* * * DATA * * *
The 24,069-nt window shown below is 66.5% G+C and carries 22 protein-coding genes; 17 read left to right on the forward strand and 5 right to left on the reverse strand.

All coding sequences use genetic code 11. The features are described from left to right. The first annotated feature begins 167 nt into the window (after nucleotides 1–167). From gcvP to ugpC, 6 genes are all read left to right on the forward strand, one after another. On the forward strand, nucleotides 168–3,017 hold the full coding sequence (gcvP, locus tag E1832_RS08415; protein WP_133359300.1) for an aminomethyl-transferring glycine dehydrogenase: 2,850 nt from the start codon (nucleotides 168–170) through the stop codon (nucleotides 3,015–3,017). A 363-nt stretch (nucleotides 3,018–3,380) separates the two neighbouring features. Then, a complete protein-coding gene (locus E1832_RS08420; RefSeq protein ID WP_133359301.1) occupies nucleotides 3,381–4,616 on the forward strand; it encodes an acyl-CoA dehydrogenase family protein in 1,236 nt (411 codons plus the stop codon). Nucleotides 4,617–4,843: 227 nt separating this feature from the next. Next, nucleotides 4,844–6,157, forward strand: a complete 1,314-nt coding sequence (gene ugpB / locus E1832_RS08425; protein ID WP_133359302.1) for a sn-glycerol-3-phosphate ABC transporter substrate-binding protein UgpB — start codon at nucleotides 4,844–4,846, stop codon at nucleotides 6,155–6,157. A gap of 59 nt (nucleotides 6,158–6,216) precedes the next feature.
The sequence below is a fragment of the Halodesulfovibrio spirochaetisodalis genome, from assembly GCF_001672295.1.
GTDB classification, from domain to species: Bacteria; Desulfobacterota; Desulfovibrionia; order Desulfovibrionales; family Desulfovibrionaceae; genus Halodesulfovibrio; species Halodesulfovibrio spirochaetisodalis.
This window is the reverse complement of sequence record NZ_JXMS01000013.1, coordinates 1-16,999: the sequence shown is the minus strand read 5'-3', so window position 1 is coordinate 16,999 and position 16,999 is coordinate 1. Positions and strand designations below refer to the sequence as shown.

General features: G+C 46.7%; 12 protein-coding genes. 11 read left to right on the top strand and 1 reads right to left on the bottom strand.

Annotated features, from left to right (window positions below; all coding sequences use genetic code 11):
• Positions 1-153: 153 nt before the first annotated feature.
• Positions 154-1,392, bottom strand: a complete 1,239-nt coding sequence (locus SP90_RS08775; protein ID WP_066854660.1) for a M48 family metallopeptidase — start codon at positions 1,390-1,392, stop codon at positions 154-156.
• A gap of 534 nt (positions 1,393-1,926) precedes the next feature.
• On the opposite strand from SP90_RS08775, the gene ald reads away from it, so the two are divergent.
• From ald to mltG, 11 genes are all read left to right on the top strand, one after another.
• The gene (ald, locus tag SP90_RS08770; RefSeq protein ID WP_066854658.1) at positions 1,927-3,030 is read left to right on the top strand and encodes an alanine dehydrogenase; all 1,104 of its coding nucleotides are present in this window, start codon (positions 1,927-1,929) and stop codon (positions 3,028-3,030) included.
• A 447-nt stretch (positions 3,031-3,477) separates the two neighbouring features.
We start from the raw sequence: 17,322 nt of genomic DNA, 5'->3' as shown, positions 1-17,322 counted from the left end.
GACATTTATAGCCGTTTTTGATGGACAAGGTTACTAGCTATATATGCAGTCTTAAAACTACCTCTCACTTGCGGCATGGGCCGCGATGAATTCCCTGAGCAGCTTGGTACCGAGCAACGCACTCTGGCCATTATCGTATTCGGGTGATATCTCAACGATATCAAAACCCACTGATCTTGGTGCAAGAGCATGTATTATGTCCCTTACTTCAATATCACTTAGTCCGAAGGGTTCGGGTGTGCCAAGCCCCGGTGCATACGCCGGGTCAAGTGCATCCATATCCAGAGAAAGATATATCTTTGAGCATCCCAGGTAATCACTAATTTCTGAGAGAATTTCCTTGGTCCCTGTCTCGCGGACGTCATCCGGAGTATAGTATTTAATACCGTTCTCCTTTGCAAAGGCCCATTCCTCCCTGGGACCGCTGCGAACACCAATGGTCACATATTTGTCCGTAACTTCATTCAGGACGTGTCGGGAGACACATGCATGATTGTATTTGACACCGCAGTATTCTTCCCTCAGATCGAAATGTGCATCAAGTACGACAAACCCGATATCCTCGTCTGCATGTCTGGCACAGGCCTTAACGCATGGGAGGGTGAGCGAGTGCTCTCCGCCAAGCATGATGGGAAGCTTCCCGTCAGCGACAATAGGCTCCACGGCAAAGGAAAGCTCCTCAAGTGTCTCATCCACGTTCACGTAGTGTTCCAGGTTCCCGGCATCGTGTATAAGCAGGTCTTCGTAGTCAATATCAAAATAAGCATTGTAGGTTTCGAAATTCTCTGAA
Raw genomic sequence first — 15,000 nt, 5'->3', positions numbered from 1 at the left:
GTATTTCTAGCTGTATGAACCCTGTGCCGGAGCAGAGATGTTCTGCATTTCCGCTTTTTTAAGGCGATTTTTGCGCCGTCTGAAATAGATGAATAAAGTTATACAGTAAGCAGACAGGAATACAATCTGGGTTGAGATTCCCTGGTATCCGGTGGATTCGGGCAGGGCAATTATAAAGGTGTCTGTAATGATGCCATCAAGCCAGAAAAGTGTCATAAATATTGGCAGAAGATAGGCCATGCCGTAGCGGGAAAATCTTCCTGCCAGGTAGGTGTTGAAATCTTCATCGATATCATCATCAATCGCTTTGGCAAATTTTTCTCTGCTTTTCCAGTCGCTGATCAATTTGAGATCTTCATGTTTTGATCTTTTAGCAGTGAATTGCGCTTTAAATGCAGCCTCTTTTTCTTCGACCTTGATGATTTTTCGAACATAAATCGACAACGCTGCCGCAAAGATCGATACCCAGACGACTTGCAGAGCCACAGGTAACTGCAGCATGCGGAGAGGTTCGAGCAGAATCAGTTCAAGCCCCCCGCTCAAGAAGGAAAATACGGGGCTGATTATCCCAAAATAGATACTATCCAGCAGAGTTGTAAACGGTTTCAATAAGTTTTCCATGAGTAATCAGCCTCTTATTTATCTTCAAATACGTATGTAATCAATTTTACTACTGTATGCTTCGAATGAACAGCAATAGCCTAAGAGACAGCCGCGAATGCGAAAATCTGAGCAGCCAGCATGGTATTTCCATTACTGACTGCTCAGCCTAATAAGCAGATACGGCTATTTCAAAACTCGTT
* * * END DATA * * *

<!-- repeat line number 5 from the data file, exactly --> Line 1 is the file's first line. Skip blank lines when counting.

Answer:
This window is the reverse complement of sequence record NZ_JXMS01000013.1, coordinates 1-16,999: the sequence shown is the minus strand read 5'-3', so window position 1 is coordinate 16,999 and position 16,999 is coordinate 1. Positions and strand designations below refer to the sequence as shown.